By Emma Palova
Students from Murray Lake Elementary visited the historic 1850s Fallasburg village for a tour starting at the one-room schoolhouse where they took seats in the old original desks in front of the black chalkboard.
The 1867 schoolhouse came alive as the yellow Lowell Area school bus dropped the kids off and the bell rang to their laughter and chatter.
The one-room schoolhouse is the signature museum of the Fallasburg Historical Society (FHS) and it remained a functioning school until 1961.
So let the class begin. The teacher and tour guide was Mr. Ken Tamke. Tamke FHS president emeritus and Murray Lake teacher Denise Washburn have established this field trip tradition so long ago that no one can remember.
“This ties into first-grade lesson plans,” Tamke said. “They read Little House on the Prairie.”
Mr. Tamke took the kids by groups on a whirlwind tour through the village where he pointed out the flowering Black Locust tree in front of the newly renovated Tower Farm.
“It is said to be the oldest tree in Michigan,” he said.
At the Misner House, which stores the Fallasburg Historical Society (FHS) artifacts, the tour took on a funny spin as Mr. Tamke talked about the predecessors of the modern washing machine ( paddle laundry) and microwave.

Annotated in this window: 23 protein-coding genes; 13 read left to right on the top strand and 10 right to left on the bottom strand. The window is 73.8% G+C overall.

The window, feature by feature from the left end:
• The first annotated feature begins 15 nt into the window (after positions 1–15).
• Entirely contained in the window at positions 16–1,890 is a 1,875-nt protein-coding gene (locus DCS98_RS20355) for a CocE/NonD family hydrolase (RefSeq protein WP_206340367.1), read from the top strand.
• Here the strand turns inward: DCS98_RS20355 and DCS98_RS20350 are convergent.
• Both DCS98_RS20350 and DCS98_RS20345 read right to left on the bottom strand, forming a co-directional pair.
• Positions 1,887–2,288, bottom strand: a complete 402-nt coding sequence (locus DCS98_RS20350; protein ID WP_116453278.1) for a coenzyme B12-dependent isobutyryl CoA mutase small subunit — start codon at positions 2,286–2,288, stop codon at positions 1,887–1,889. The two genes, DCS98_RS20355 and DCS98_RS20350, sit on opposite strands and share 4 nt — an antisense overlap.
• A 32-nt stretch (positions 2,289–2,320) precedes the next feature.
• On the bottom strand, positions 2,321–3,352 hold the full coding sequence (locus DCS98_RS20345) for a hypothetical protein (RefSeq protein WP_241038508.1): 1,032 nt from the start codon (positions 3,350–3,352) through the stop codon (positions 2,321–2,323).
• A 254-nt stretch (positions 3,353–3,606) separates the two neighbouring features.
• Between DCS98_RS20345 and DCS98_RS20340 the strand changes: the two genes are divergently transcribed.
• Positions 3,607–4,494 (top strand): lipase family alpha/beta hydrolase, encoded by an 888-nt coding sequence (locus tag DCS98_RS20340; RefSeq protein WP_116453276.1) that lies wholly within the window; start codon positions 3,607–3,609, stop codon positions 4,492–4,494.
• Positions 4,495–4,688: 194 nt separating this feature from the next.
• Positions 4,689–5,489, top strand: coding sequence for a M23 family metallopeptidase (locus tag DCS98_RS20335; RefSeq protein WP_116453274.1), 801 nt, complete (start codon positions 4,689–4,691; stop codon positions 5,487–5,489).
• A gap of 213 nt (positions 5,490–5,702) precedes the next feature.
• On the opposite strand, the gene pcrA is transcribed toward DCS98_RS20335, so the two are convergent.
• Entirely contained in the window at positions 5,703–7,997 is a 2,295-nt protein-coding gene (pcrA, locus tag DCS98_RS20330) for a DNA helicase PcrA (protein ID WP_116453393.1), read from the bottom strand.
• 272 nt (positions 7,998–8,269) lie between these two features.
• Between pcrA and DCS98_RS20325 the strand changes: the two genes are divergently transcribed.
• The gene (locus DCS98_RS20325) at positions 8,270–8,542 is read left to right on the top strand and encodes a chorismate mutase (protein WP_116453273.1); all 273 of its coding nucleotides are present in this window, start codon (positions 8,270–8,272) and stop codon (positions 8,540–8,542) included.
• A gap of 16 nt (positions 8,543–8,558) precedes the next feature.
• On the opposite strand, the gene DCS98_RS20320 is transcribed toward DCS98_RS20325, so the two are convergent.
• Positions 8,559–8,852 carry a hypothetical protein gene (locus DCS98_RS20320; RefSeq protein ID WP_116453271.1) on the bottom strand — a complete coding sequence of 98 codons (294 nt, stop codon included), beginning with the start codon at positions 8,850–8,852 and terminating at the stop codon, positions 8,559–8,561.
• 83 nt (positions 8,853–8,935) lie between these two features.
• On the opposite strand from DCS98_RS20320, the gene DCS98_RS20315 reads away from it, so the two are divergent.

The 1850 Misner House is the most complete museum in Fallasburg Village with recently installed climate control to preserve the artifacts.
The kids also toured the Fallas House built by founder John Wesley Fallas and his brothers, Silas and Arad in 1842. They loved the wooden “abacus” which was actually used as a wooden playpen to entertain toddlers.
The photo displays on easels attracted the kids’ attention as the closest objects to current times. The tour down the Covered Bridge Rd. included buildings that are part of the village, but not owned by the FHS.
“People live in there?” a child was fascinated in front of the old yellow Stagecoach House aka Fallasburg Inn built in 1859.
And finally, the kids ran across the Covered Bridge only to get fined for crossing at a speed faster than walking.
“I have a dollar,” a child said.
Watch for a story with pictures in the Lowell Ledger.
More action coming from the village as seven-year-old lepidopterist Liam Lopez-Wagner will be planting milkweed as part of his Amigos for Monarchs project on June 11 at 10 am in the historic village.
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